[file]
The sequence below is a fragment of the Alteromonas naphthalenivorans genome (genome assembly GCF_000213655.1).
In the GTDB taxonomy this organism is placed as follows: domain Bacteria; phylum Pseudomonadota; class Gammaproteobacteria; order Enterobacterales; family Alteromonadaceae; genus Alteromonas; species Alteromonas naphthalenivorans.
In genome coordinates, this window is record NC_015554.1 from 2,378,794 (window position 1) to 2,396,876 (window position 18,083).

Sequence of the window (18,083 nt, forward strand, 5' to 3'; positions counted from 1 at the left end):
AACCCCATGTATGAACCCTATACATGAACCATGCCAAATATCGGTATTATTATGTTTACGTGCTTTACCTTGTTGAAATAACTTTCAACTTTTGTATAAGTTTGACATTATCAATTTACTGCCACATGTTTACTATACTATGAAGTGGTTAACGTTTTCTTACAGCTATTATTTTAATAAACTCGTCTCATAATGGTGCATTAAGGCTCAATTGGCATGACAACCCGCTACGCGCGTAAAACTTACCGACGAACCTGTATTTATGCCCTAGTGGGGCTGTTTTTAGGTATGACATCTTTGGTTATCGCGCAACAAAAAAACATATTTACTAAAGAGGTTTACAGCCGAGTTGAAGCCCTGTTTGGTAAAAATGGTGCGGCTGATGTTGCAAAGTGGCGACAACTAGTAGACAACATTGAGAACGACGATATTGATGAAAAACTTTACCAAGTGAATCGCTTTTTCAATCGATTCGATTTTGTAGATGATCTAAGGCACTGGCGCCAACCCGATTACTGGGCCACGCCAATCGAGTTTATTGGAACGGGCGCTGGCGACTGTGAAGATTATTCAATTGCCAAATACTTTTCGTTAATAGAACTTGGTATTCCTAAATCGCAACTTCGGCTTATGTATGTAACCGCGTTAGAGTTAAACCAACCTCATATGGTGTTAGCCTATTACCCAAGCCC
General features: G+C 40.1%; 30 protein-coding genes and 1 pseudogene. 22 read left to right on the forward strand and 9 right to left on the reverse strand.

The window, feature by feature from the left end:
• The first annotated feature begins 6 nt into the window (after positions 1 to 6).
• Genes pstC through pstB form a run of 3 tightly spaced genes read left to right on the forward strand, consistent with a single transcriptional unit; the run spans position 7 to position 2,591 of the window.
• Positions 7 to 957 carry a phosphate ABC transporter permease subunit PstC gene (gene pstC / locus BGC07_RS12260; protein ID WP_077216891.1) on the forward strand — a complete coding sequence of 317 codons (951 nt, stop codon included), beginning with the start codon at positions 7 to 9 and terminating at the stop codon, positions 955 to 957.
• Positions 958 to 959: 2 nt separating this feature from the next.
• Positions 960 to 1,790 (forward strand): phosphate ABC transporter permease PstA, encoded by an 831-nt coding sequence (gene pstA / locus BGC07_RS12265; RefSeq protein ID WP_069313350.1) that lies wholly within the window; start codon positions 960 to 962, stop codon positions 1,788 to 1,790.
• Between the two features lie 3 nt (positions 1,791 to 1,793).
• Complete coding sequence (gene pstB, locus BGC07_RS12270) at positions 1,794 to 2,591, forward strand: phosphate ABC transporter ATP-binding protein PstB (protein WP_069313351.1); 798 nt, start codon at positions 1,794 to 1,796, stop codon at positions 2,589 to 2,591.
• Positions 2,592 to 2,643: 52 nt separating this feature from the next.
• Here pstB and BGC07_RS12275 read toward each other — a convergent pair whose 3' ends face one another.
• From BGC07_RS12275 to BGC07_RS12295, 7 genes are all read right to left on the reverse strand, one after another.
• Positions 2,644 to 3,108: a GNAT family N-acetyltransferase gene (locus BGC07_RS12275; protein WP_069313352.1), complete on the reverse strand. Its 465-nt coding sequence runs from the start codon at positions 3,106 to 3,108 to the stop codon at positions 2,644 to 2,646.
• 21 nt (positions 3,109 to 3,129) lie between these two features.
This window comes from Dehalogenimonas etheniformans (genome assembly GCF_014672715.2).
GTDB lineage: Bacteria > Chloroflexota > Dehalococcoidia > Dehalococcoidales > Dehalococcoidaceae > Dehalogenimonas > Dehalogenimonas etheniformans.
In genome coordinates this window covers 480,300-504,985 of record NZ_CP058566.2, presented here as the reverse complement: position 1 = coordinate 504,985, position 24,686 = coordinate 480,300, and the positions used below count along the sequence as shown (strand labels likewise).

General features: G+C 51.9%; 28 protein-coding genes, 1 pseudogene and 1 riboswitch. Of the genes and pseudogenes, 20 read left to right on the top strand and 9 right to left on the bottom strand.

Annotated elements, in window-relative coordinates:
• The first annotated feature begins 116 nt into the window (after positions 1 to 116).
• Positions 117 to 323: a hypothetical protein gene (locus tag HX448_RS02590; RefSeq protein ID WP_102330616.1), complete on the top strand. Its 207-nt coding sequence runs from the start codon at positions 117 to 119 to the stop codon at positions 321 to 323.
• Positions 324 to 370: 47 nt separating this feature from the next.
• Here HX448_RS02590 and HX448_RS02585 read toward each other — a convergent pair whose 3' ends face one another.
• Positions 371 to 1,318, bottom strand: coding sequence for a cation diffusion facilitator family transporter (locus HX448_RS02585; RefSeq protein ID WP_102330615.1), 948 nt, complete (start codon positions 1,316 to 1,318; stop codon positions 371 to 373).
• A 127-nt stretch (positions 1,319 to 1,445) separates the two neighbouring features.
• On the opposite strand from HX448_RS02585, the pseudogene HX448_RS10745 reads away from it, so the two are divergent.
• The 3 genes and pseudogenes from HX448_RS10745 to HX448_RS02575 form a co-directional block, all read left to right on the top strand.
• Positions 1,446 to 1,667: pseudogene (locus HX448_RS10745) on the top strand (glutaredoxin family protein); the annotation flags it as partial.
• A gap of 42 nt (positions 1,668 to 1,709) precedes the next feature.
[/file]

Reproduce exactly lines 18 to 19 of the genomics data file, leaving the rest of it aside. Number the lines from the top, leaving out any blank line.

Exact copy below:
• Positions 2,644 to 3,108: a GNAT family N-acetyltransferase gene (locus BGC07_RS12275; protein WP_069313352.1), complete on the reverse strand. Its 465-nt coding sequence runs from the start codon at positions 3,106 to 3,108 to the stop codon at positions 2,644 to 2,646.
• 21 nt (positions 3,109 to 3,129) lie between these two features.